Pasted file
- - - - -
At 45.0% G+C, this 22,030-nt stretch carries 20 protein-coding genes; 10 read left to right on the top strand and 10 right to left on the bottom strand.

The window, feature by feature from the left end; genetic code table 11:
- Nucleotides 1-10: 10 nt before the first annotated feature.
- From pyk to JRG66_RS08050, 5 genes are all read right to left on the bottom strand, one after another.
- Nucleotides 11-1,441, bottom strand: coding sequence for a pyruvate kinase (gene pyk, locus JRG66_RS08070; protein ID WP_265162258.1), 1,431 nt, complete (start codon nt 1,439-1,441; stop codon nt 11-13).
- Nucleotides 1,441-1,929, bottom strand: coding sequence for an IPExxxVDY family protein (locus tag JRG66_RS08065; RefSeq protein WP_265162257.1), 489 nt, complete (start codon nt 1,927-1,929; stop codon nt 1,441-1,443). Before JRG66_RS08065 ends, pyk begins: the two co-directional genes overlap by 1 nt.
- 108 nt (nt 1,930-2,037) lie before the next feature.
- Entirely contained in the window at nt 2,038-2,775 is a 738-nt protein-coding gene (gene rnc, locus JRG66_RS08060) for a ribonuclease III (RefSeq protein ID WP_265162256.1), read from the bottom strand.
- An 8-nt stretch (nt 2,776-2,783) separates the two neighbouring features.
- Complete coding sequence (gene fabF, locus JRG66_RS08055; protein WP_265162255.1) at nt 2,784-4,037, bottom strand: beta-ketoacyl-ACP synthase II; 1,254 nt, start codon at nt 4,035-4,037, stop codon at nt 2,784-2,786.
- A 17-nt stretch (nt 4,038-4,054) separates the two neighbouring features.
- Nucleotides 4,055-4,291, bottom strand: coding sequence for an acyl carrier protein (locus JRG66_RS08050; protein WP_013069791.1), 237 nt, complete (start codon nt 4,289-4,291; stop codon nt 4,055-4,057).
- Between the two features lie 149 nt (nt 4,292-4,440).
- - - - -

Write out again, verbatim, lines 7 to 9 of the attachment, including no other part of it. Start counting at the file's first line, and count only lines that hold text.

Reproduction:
- 108 nt (nt 1,930-2,037) lie before the next feature.
- Entirely contained in the window at nt 2,038-2,775 is a 738-nt protein-coding gene (gene rnc, locus JRG66_RS08060) for a ribonuclease III (RefSeq protein ID WP_265162256.1), read from the bottom strand.
- An 8-nt stretch (nt 2,776-2,783) separates the two neighbouring features.